Tackling tech’s diversity problem in Philadelphia
Project Northstar, a tech conference organized by Black & Brown Founders in partnership with the city to take place this October, seeks to highlight and amplify the work of Black and Latinx entrepreneurs.
As a Latina tech innovator and self-described “fixer by nature,” Deldelp Medina has often come up against the difference between perception and reality of diversity in the U.S. tech landscape.
“The narrative up until recently has been that folks like us didn’t exist,” said Medina, director of strategy and partnerships at Black & Brown Founders, an organization that, in Medina’s words, “is really dedicated to making sure that entrepreneurs have the best practices and community to build successful tech companies with modest resources.”
Medina said that investors will often cite the fact that they don’t know anybody that is Black or Latina that is building tech companies for why they are not investing in any ventures owned by Black and Latinx entrepreneurs. Her response?
“I would say, ‘Well I know 20-30 people like that!’” she recalled.
But Medina and others have a plan to change that inequity and increase visibility for entrepreneurs from underrepresented communities. From Oct. 3-5, the City of Philadelphia through the Startup PHL initiative will partner with Black & Brown Founders to host Project NorthStar, a three-day conference designed to highlight and amplify the work of Black and/or Latinx entrepreneurs in the tech industry.
The idea for hosting a tech conference centered on diverse entrepreneurs in Philadelphia was first sparked after Mayor Jim Kenney attended South by Southwest in 2017 and noticed a lack of diversity there; shortly thereafter, he made a trip to the BEYA STEM conference in D.C. where he witnessed the work of many Black tech entrepreneurs working in the industry. The mayor’s experience showed the “contrast to the narrative that [diversity in tech] is a pipeline issue,” said Francisco Garcia, director of business development for tech and innovation at the city’s department of commerce. As Medina pointed out, the problem is not that there aren't Black and/or Latinx entrepreneurs in tech, but that their work isn't being amplified and supported in the same way as that of their White peers.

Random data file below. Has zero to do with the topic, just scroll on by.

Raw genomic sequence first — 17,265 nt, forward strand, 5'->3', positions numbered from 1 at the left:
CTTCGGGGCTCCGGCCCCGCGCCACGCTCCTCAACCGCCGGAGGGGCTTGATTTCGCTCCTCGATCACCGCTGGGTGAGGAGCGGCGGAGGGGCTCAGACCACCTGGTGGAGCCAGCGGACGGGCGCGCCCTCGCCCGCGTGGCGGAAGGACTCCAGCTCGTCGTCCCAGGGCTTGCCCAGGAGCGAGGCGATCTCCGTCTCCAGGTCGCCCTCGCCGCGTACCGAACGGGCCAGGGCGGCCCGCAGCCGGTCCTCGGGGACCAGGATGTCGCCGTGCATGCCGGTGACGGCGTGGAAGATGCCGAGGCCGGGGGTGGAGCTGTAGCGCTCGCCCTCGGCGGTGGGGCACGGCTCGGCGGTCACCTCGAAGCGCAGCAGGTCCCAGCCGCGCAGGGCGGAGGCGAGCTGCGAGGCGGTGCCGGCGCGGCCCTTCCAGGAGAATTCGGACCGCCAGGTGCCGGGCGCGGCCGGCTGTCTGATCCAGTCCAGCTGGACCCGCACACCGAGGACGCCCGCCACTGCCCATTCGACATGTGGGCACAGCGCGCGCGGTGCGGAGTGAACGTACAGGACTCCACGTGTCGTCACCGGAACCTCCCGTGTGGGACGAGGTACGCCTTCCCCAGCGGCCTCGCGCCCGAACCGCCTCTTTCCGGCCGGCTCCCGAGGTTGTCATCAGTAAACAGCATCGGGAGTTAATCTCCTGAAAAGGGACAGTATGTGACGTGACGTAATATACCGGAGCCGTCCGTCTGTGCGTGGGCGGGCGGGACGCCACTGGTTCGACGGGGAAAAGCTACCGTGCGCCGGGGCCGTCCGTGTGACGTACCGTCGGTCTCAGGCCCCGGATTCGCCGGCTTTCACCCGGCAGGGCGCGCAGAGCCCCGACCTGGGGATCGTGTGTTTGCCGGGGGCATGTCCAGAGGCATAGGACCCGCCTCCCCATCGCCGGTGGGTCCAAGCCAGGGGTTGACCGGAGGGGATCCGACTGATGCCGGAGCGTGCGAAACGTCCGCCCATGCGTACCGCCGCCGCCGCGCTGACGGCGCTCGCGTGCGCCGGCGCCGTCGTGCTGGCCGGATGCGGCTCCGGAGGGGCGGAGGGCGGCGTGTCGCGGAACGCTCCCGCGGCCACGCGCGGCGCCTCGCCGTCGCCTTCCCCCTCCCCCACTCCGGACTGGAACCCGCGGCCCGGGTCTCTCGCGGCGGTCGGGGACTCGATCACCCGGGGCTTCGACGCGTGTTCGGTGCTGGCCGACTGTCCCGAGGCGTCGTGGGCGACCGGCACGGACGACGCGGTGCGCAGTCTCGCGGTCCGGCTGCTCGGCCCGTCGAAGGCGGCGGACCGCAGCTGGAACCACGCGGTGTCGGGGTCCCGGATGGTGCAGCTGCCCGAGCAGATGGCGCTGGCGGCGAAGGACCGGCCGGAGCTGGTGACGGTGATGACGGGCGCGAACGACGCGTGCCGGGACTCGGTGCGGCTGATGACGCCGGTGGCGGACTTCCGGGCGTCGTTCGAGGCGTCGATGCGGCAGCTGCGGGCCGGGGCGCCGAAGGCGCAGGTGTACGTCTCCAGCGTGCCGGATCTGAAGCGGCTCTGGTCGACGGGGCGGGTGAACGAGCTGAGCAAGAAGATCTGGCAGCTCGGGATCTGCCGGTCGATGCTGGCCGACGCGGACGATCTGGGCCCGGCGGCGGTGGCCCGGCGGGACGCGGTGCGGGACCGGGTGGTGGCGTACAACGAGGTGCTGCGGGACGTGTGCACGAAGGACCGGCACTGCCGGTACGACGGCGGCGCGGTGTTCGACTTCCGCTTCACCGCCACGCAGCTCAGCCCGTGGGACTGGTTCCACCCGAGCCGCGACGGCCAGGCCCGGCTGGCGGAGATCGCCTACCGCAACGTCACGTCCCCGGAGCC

Garcia said that in order to be competitive in the tech industry, Philadelphia needs to diversify its talent pool for tech and ensure that a greater portion of its majority Black and/or Latinx population has access to resources to pursue and develop tech ideas.
The challenge, he noted, is: “How do we think about...the future of the people who are growing up here and make sure that they're part of this economy, which is really going to be around tech?”
Both Garcia and Medina see Project NorthStar as the beginning of systemic change and a citywide movement, rather than a solution in and of itself.
“The event to us isn’t the stop point, it’s the opportunity to coalesce community and then keep the conversation going,” Medina said.
Black & Brown Founders previously hosted a conference in Philadelphia last fall, and is “excited to be coming back,” said Medina, adding that the fact that Philadelphia is a majority-minority city “means you need to have a group of people that are often not seen or considered within these spaces to be elevated.”